The Real Reason You're Always Burping

Though it can sometimes be embarrassing, burping, or belching, is a totally normal and natural bodily function. Everyone passes gas and the need to do so is more common than you may think. In fact, the Cleveland Clinic reports that most people, on average, pass gas about 14 to 23 times a day, either through burping or flatulence.

Common causes of burping include swallowing air while eating, drinking, or chewing gum, consuming carbonated beverages, and smoking (via Livestrong).

Sometimes, a health condition can be the culprit. Acid reflux, gastrointestinal reflux disease (GERD), gastritis, and aerophagia, or swallowing air as a nervous habit, can all cause someone to belch (via Healthline).

If you burp frequently and it doesn't bother you, there is nothing to worry about. But if it does or your belches are accompanied by other symptoms, you may have an underlying condition and there are steps you can take to treat chronic gas.

What causes excessive burping?

How often a person burps will vary depending on the individual. However, if you notice you're belching more frequently than usual, you may have a medical condition that warrants a consultation with your doctor.

Burping, along with the chest pain and heartburn that comes with acid reflux or GERD, may be eased with over-the-counter antacids, H-2 receptor blockers, or proton-pump inhibitors.

Some people with these conditions mistakenly believe that swallowing air and releasing it will relieve symptoms. However, this actually leads to more belching and discomfort. An extreme example of this is Meganblase syndrome, which is characterized by severe air swallowing and leads to chronic burping. People with this syndrome get a large bubble of gas in their stomachs after heavy meals, which can lead to fullness and shortness of breath that can feel like a heart attack. Behavioral changes can often correct Meganblase syndrome.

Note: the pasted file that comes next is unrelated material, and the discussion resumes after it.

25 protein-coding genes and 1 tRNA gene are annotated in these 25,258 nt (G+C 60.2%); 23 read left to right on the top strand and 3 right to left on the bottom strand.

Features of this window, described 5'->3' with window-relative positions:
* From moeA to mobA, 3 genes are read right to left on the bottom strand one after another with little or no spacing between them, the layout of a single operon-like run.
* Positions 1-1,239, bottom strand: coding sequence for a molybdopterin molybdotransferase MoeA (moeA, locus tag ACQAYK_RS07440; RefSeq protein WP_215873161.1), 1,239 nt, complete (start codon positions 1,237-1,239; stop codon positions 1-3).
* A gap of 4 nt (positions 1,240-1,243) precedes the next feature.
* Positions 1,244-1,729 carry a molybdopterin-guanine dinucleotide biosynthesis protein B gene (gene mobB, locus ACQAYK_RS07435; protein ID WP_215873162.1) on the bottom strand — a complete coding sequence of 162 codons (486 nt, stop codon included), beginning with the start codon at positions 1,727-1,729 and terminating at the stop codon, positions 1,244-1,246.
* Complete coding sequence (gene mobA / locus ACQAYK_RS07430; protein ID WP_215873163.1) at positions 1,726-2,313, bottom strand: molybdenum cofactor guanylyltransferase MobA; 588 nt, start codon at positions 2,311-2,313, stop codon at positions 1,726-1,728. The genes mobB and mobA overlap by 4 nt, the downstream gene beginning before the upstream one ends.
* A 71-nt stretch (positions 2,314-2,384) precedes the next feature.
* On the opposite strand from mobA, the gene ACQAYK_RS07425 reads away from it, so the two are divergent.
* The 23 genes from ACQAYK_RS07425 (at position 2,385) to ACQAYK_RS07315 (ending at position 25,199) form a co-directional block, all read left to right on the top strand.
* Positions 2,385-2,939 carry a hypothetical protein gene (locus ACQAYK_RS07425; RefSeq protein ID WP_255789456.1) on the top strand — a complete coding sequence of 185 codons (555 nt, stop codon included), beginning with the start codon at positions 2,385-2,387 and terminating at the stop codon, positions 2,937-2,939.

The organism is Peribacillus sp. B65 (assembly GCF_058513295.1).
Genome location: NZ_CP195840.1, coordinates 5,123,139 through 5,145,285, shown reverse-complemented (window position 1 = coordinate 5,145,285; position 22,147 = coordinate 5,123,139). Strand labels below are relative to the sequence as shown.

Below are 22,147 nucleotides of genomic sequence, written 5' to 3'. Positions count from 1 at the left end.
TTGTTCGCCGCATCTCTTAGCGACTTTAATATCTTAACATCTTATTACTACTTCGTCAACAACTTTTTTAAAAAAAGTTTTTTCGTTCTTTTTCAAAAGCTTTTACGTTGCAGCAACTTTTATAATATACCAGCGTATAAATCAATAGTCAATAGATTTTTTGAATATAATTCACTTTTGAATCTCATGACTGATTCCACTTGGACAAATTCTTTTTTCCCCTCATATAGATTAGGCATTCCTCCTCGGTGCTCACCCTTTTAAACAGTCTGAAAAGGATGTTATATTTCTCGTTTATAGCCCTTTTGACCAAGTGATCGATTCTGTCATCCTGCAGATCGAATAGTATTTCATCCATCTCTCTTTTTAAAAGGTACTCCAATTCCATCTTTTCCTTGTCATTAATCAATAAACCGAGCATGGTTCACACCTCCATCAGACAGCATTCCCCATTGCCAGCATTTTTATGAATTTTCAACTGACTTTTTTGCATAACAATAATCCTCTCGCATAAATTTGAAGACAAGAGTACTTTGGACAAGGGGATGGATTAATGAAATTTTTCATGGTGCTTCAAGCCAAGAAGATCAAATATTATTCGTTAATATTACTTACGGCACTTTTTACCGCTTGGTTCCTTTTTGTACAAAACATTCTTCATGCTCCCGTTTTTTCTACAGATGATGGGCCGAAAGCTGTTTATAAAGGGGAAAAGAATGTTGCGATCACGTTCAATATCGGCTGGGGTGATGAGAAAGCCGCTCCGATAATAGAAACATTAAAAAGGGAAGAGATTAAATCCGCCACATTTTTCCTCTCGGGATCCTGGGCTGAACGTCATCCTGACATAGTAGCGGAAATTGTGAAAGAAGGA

Excessive burping can also be a symptom of a Helicobacter pylori (H. pylori) bacterial infection. While this bacteria is present in much of the world's population, most people do not become ill from it. In addition to frequent gas, symptoms include nausea, bloating, abdominal pain, loss of appetite, and unintentional weight loss. H. pylori can typically be treated with a round of antibiotics, which should ease symptoms, including excess belching.

Treating excessive burping

How you treat frequent burping depends very much on the cause. If you have an underlying health condition that's causing chronic belching, treating that condition should take care of the excess gas.

Other steps you can take include eating and drinking slowly, avoiding carbonated beverages like soda and beer, skipping gum and hard candy, and not smoking. If you wear dentures, check their fit, as ill-fitting dentures can cause you to swallow excess air while eating and drinking (via Mayo Clinic).

You should also avoid drinking with a straw, talking while eating, and eating while stressed. A short walk or light exercise after meals may also help with gas.

While in most cases, excessive belching is not serious, if it is accompanied by a high fever, a distended abdomen, and/or blood in your stool, you should talk to your doctor right away (via Harvard Health Publishing).